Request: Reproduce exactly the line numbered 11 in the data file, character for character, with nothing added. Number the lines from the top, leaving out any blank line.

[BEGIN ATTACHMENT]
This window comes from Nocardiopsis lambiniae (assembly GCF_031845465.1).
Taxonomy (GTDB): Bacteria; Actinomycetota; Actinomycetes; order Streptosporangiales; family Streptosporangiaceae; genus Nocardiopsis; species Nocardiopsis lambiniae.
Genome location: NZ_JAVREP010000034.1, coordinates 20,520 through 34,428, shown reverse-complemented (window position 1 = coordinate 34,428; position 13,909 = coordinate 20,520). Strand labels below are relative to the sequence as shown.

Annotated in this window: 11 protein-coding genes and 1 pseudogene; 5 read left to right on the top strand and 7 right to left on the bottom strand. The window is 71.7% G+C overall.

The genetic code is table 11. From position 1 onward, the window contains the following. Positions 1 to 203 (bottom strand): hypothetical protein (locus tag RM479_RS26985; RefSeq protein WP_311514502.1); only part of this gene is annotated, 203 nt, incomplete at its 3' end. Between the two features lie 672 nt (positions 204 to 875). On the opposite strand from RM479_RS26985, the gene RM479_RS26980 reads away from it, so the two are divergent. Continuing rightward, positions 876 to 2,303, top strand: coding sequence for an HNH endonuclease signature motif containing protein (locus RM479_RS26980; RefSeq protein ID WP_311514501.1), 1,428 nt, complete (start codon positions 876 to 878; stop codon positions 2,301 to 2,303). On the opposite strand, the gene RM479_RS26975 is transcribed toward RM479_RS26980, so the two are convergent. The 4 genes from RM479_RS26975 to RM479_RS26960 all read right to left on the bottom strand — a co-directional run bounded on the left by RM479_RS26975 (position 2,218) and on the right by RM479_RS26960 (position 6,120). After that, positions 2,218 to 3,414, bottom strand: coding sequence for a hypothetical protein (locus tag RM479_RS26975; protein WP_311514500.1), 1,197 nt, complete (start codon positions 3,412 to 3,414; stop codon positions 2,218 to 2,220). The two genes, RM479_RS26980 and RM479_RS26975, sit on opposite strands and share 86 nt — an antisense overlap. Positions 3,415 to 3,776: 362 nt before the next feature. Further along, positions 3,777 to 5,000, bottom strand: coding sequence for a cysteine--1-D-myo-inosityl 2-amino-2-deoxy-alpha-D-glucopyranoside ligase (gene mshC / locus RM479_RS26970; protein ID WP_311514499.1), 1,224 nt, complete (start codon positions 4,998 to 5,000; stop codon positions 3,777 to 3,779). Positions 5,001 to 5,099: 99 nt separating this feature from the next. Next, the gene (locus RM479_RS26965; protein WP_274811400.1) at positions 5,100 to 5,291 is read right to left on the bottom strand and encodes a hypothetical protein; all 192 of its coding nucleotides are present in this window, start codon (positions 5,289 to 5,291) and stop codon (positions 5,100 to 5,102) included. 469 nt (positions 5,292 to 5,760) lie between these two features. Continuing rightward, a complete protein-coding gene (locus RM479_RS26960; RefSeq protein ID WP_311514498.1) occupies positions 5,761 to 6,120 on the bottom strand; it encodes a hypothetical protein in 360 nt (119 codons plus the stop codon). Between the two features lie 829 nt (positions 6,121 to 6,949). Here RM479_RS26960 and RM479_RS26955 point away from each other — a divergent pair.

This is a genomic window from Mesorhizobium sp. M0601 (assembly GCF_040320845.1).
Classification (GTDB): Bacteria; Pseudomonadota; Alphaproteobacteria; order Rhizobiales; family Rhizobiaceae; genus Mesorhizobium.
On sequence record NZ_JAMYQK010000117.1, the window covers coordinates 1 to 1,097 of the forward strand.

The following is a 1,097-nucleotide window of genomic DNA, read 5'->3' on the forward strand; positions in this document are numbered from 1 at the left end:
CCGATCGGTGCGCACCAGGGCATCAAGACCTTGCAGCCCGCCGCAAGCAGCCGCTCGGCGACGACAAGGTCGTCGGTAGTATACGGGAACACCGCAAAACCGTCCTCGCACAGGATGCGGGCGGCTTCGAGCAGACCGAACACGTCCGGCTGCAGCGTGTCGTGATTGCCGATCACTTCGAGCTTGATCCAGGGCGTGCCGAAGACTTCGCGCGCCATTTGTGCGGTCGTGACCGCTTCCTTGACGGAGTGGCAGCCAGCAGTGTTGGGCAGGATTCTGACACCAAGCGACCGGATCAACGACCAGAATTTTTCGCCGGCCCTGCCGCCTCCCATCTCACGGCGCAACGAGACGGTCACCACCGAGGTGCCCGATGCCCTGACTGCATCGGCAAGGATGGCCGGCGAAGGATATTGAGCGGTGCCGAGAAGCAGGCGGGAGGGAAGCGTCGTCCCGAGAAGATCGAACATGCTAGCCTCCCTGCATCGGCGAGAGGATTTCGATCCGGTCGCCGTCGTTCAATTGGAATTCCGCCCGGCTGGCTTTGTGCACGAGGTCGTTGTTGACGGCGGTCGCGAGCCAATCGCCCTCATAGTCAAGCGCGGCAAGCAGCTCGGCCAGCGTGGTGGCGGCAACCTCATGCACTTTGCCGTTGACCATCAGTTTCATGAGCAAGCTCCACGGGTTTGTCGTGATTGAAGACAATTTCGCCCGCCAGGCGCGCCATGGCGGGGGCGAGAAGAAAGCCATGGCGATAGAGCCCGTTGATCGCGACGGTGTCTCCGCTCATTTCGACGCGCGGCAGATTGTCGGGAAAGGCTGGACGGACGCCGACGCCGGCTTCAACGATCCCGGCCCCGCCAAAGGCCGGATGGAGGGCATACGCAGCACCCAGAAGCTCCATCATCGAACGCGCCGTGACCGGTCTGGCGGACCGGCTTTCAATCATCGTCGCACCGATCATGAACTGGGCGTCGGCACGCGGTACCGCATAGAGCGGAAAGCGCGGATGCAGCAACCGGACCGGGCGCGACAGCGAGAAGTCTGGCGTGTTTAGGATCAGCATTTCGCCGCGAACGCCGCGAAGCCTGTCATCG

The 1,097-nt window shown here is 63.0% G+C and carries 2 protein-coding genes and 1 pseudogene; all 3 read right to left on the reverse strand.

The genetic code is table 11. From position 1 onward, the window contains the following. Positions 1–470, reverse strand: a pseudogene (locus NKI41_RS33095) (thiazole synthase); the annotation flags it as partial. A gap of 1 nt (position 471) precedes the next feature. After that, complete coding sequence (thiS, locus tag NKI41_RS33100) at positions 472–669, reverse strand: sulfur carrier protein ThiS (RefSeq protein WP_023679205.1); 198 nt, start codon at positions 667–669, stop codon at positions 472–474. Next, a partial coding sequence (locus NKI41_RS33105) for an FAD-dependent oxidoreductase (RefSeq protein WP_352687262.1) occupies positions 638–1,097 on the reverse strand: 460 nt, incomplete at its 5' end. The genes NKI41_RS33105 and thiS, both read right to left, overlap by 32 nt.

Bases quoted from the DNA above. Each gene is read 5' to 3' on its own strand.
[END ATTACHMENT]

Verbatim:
The 1,097-nt window shown here is 63.0% G+C and carries 2 protein-coding genes and 1 pseudogene; all 3 read right to left on the reverse strand.